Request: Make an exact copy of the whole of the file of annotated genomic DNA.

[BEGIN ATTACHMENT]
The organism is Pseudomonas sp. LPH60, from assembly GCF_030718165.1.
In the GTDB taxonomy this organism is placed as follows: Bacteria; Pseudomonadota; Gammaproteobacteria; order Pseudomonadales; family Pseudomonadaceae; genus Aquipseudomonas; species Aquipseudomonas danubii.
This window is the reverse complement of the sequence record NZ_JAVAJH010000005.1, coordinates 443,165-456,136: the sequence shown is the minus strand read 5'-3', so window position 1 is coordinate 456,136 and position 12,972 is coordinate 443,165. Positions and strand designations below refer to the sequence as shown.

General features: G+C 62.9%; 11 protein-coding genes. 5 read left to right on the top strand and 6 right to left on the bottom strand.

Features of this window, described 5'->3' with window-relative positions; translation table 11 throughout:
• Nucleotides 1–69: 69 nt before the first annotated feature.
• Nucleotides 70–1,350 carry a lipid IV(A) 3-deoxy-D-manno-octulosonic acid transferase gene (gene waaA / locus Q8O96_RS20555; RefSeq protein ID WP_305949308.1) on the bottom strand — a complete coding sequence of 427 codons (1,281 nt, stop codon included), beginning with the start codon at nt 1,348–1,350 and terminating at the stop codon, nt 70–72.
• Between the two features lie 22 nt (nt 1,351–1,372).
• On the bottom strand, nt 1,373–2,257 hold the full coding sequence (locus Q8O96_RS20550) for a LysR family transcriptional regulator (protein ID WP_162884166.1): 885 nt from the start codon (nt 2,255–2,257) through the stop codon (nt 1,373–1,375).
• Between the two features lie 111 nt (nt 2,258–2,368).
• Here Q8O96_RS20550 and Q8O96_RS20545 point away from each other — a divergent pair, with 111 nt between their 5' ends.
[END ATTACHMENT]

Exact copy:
The organism is Pseudomonas sp. LPH60, from assembly GCF_030718165.1.
In the GTDB taxonomy this organism is placed as follows: Bacteria; Pseudomonadota; Gammaproteobacteria; order Pseudomonadales; family Pseudomonadaceae; genus Aquipseudomonas; species Aquipseudomonas danubii.
This window is the reverse complement of the sequence record NZ_JAVAJH010000005.1, coordinates 443,165-456,136: the sequence shown is the minus strand read 5'-3', so window position 1 is coordinate 456,136 and position 12,972 is coordinate 443,165. Positions and strand designations below refer to the sequence as shown.

General features: G+C 62.9%; 11 protein-coding genes. 5 read left to right on the top strand and 6 right to left on the bottom strand.

Features of this window, described 5'->3' with window-relative positions; translation table 11 throughout:
• Nucleotides 1–69: 69 nt before the first annotated feature.
• Nucleotides 70–1,350 carry a lipid IV(A) 3-deoxy-D-manno-octulosonic acid transferase gene (gene waaA / locus Q8O96_RS20555; RefSeq protein ID WP_305949308.1) on the bottom strand — a complete coding sequence of 427 codons (1,281 nt, stop codon included), beginning with the start codon at nt 1,348–1,350 and terminating at the stop codon, nt 70–72.
• Between the two features lie 22 nt (nt 1,351–1,372).
• On the bottom strand, nt 1,373–2,257 hold the full coding sequence (locus Q8O96_RS20550) for a LysR family transcriptional regulator (protein ID WP_162884166.1): 885 nt from the start codon (nt 2,255–2,257) through the stop codon (nt 1,373–1,375).
• Between the two features lie 111 nt (nt 2,258–2,368).
• Here Q8O96_RS20550 and Q8O96_RS20545 point away from each other — a divergent pair, with 111 nt between their 5' ends.